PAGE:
In Timor-Leste, AJAR works to empower local partner organisations, most notably our sister organisation Asosiasaun Chega! ba ita (ACbit) to support victims’ groups, women in particular, to raise public awareness about the importance of learning from the past and to advocate for the protection of human rights. In addition, AJAR provides technical assistance to the National Victims’ Association as well as government institution such as Ombudsman for Human Rights (PDHJ) and Centro Nacional Chega! (CNC). AJAR works closely with universities to ensure that human rights education becomes a part of their curricula while seeking alternative ways promote these principles for the younger generation such as the edutainment drama series “Waves of Justice.” AJAR Timor-Leste is also a member of various working groups such as Security Sector Reform Network and the Network for Land to ensure that rights of the victims are considered in the drafting of new laws and policies. In 2017, AJAR was leading the NGO coalition that produced a shadow report on the government’s implementation of the Convention Against Torture principles.”

What are we doing in Timor-Leste?

In 1975, the Indonesian military invasion of Timor-Leste heralded a 24-year period of brutal suppression of the pro-independence movement, causing upwards of 200,000 deaths. During this period, thousands of Timorese children were taken from their homes to Indonesia, to live with military families, and often placed in religious boarding schools. Many Timorese families have for decades been putting flowers on the graves of children they believed had died. With the cooperation and assistance of the governments of Timor-Leste and Indonesia, AJAR has been tracing these “stolen children”, identifying and reuniting them with their families.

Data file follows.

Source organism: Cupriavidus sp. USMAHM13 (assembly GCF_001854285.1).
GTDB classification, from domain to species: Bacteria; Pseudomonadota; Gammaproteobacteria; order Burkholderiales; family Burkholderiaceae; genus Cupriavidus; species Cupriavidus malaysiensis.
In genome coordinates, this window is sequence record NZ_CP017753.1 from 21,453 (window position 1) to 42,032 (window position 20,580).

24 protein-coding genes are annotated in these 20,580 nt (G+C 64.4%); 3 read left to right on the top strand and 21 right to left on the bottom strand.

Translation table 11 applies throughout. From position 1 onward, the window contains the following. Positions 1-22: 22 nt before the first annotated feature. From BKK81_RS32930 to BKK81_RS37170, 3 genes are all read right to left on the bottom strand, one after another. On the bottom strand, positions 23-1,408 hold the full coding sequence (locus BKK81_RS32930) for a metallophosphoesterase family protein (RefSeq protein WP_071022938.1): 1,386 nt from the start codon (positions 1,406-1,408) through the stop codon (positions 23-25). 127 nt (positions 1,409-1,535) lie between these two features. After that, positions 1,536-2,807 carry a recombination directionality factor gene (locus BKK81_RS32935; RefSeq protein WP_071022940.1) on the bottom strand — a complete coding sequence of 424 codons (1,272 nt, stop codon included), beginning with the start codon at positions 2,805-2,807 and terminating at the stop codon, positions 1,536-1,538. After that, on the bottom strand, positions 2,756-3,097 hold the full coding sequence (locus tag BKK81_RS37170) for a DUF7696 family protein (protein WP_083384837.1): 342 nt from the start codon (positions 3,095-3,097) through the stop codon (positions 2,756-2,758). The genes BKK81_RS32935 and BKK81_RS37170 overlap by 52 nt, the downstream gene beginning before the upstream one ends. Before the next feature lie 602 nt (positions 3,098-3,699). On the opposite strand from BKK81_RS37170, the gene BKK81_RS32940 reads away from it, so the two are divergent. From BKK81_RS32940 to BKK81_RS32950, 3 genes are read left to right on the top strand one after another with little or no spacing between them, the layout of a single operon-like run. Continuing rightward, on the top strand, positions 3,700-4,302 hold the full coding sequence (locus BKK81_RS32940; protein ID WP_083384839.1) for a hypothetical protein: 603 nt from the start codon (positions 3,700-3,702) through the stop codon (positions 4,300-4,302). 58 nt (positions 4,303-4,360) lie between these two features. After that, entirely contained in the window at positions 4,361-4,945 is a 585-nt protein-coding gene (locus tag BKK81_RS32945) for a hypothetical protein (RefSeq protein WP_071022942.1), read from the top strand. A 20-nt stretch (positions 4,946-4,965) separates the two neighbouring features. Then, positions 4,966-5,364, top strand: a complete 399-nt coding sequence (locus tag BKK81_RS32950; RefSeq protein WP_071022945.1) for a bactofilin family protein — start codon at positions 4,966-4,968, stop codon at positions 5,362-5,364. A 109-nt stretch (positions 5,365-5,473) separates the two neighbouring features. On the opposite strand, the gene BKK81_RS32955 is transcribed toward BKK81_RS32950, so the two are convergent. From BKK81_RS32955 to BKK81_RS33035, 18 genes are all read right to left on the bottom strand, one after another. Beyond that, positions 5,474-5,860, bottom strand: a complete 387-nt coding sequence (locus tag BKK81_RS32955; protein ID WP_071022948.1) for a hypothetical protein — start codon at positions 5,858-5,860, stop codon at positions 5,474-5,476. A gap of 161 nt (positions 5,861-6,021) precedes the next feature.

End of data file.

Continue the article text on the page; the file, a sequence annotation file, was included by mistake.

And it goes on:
The history taught in school mainly focus on the story of veterans from the occupation while largely exclude the history of systematic violence and ignored the voices of survivors. To prevent human rights abuses in the future, AJAR builds Human Rights and Social Justice Schools with the everchanging currliculum, aiming to expose young people to the history of Timor-Leste through the lens of survivors and minority groups, such as but not limited to the LGBTIQ+ community and people with disability.